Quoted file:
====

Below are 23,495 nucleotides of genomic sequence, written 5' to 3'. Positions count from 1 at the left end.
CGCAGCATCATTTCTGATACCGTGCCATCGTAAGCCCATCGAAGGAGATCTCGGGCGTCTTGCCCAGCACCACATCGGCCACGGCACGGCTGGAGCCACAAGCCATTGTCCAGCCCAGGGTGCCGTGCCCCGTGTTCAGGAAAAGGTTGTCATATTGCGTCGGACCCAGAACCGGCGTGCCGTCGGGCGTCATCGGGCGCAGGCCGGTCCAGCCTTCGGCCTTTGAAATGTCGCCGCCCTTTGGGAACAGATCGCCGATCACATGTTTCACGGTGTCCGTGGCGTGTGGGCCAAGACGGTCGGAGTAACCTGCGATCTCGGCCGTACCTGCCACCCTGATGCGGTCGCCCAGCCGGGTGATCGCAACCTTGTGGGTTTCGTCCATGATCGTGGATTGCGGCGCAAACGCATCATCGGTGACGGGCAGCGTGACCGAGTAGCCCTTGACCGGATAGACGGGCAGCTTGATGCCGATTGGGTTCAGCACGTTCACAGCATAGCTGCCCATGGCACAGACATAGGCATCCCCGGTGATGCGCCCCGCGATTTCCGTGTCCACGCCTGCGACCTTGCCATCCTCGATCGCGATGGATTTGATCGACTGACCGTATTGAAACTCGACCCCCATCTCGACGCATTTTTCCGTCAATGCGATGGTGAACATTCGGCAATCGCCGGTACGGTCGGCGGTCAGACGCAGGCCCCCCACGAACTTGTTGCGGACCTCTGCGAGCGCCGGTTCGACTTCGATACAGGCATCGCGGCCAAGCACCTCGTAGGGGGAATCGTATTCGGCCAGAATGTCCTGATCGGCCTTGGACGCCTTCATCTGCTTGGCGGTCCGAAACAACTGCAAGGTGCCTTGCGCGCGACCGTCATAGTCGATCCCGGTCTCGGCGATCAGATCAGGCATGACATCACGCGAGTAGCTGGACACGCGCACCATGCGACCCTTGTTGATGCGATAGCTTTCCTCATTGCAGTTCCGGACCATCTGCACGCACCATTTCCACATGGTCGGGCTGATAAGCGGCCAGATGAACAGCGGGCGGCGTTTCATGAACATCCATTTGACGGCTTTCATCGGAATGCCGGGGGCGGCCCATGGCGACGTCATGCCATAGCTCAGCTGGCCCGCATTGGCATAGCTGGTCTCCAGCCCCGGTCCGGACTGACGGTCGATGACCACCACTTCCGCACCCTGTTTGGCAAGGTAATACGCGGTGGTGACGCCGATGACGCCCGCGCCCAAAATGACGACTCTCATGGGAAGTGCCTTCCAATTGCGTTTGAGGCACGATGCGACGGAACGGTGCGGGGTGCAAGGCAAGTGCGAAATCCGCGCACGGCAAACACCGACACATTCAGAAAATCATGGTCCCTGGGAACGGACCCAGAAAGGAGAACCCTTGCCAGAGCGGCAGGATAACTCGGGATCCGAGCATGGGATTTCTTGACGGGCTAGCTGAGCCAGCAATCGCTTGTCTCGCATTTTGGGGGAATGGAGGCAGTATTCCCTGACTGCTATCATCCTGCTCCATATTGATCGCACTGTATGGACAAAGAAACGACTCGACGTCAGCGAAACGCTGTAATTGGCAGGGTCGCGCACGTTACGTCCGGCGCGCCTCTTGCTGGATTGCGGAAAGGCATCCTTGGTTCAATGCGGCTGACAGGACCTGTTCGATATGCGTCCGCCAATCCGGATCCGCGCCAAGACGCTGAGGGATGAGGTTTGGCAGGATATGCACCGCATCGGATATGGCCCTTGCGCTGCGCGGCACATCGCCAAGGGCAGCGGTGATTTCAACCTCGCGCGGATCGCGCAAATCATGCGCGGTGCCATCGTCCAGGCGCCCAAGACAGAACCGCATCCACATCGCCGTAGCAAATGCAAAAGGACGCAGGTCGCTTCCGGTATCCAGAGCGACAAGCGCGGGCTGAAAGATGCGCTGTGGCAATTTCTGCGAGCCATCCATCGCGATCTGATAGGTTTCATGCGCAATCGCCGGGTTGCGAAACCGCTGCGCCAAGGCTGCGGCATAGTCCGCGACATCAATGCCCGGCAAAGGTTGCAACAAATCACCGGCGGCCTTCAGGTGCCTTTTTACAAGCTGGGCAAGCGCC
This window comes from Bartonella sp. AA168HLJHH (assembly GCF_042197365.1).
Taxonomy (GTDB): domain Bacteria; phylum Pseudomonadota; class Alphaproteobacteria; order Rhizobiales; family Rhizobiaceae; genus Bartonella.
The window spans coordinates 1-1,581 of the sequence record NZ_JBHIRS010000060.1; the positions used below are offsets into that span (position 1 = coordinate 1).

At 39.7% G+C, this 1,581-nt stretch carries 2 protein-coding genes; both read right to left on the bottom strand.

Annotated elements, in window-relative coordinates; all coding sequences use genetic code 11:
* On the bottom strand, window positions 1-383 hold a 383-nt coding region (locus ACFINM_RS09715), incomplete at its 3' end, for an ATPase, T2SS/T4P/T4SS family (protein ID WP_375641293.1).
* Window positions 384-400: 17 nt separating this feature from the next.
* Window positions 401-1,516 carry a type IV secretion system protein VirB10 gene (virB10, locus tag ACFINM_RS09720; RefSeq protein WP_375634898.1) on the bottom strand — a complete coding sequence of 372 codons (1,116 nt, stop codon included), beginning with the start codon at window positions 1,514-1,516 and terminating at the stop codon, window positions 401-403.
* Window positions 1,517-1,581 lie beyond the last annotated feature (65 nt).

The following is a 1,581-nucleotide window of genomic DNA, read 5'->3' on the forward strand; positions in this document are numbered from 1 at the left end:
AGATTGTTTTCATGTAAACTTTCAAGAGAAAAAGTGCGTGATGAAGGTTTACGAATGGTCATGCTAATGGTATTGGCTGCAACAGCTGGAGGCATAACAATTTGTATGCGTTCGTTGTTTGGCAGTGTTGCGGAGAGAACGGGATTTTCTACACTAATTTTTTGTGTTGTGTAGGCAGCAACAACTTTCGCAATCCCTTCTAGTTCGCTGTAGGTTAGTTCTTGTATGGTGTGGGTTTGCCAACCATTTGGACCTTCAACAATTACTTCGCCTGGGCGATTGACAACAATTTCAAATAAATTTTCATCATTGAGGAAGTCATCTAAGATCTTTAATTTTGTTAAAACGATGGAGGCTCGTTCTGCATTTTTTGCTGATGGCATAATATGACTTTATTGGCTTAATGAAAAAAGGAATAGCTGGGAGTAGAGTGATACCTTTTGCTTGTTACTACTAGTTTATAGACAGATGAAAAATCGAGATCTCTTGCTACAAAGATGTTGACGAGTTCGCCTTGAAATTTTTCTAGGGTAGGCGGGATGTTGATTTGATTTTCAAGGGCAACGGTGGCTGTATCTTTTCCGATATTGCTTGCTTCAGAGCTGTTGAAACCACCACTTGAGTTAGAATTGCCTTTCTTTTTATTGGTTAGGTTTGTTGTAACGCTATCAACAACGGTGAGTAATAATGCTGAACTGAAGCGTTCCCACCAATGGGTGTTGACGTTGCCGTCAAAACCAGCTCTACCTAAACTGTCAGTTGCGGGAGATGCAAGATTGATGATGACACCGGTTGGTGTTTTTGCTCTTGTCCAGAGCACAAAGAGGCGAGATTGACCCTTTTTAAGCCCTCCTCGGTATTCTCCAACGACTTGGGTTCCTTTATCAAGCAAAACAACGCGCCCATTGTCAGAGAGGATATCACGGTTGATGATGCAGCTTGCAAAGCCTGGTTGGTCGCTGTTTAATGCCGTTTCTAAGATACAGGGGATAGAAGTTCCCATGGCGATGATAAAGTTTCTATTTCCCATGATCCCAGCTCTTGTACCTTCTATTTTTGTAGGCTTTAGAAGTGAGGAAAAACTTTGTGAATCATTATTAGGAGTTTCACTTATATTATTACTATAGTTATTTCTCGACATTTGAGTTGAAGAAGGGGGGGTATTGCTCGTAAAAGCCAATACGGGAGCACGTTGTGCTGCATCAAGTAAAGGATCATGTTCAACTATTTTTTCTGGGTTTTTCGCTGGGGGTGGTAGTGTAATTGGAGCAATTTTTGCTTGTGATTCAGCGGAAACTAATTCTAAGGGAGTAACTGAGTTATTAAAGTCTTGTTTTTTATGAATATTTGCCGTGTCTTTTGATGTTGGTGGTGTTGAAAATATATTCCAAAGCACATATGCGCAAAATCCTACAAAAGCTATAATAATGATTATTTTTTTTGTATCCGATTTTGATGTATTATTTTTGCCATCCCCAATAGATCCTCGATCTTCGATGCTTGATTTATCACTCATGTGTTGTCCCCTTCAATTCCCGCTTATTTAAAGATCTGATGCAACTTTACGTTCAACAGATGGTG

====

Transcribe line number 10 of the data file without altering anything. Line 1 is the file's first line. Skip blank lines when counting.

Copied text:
* Window positions 401-1,516 carry a type IV secretion system protein VirB10 gene (virB10, locus tag ACFINM_RS09720; RefSeq protein WP_375634898.1) on the bottom strand — a complete coding sequence of 372 codons (1,116 nt, stop codon included), beginning with the start codon at window positions 1,514-1,516 and terminating at the stop codon, window positions 401-403.